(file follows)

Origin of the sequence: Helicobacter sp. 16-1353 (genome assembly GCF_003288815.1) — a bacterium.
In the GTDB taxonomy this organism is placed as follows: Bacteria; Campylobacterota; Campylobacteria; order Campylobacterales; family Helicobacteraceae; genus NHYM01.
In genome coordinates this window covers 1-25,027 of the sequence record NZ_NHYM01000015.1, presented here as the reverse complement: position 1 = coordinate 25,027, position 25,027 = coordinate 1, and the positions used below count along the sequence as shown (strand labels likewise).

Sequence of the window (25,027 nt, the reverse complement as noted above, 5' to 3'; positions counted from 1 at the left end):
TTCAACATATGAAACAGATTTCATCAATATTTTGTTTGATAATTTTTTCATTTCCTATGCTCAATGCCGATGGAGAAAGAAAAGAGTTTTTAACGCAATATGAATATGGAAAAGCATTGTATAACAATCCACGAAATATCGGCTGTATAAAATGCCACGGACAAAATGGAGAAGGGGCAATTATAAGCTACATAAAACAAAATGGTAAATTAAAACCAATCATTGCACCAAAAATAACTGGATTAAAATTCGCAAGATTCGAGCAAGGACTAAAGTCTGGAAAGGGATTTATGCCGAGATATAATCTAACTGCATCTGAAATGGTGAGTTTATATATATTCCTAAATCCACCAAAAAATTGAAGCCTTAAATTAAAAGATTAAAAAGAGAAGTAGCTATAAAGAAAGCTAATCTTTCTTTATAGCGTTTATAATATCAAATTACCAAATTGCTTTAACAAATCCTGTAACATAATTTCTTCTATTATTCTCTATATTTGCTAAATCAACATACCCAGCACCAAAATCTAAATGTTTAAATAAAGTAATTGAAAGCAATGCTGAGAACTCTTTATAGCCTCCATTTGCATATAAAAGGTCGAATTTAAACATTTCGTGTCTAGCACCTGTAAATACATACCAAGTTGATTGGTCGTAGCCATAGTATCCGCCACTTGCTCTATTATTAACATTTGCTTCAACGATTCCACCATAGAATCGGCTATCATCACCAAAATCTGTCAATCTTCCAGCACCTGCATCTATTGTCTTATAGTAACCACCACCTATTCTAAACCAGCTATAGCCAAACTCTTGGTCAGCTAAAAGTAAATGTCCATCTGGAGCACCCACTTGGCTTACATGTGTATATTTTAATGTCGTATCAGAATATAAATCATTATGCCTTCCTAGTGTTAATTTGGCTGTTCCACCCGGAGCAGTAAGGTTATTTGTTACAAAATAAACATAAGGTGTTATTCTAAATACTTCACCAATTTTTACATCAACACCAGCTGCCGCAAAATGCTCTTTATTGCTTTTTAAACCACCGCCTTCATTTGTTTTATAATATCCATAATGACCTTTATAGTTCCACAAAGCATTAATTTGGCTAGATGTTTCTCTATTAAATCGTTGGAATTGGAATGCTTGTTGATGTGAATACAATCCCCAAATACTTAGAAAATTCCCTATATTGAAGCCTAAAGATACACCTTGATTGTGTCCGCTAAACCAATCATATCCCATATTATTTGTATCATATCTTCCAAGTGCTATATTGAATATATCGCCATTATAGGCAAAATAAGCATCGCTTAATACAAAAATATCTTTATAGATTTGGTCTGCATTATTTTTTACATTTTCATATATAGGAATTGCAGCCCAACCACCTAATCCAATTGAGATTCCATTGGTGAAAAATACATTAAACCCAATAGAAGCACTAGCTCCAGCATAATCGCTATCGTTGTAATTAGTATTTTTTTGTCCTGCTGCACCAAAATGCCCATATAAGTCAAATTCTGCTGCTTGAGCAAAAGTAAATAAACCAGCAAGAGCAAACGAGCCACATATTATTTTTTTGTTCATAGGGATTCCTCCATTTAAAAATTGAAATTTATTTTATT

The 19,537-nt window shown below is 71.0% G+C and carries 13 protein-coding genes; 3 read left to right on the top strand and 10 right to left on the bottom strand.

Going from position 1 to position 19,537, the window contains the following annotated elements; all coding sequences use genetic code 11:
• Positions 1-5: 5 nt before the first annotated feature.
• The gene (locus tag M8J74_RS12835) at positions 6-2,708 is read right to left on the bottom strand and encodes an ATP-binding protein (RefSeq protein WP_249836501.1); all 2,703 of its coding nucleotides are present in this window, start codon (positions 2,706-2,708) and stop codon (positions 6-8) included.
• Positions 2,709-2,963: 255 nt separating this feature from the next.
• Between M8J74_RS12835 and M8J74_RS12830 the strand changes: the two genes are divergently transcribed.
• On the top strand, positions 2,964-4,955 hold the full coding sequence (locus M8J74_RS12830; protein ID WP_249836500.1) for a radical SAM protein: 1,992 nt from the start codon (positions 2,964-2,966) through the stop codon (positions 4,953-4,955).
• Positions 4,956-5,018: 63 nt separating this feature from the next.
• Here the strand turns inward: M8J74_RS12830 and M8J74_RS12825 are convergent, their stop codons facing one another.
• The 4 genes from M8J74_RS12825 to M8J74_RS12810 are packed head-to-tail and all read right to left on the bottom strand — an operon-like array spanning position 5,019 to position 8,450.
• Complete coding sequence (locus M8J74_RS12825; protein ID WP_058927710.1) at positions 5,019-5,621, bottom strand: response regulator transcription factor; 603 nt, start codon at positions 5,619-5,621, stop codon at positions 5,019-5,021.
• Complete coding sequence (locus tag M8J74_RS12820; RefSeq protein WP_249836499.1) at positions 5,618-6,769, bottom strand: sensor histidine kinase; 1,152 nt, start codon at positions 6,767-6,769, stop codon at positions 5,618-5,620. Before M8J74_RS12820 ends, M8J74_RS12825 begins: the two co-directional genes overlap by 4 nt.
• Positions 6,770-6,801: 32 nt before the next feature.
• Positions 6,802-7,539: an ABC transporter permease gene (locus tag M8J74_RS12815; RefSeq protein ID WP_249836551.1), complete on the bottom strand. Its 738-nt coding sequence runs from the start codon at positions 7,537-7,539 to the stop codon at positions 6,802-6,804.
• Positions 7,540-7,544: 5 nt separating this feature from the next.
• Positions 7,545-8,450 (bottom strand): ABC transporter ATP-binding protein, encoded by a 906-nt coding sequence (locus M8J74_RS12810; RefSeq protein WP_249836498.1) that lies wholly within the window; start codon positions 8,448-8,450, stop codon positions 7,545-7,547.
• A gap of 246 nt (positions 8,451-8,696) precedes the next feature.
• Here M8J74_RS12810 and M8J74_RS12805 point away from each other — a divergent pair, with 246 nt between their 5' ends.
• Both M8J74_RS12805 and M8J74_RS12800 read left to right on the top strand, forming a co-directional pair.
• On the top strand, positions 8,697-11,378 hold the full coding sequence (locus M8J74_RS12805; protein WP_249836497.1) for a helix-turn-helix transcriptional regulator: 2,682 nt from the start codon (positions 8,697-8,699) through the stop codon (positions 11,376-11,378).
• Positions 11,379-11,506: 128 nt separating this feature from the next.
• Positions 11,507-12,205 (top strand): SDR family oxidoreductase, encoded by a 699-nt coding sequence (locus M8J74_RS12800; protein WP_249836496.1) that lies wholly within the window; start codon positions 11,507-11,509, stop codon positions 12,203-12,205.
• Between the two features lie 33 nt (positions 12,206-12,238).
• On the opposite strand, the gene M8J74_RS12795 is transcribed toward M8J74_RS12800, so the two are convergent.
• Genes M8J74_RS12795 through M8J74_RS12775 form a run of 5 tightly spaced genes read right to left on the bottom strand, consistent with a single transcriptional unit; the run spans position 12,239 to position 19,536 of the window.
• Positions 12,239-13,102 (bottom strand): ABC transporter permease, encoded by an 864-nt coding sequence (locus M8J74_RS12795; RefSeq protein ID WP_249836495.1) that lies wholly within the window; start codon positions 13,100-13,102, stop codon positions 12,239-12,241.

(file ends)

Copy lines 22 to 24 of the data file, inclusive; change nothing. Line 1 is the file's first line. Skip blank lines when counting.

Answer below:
• A gap of 246 nt (positions 8,451-8,696) precedes the next feature.
• Here M8J74_RS12810 and M8J74_RS12805 point away from each other — a divergent pair, with 246 nt between their 5' ends.
• Both M8J74_RS12805 and M8J74_RS12800 read left to right on the top strand, forming a co-directional pair.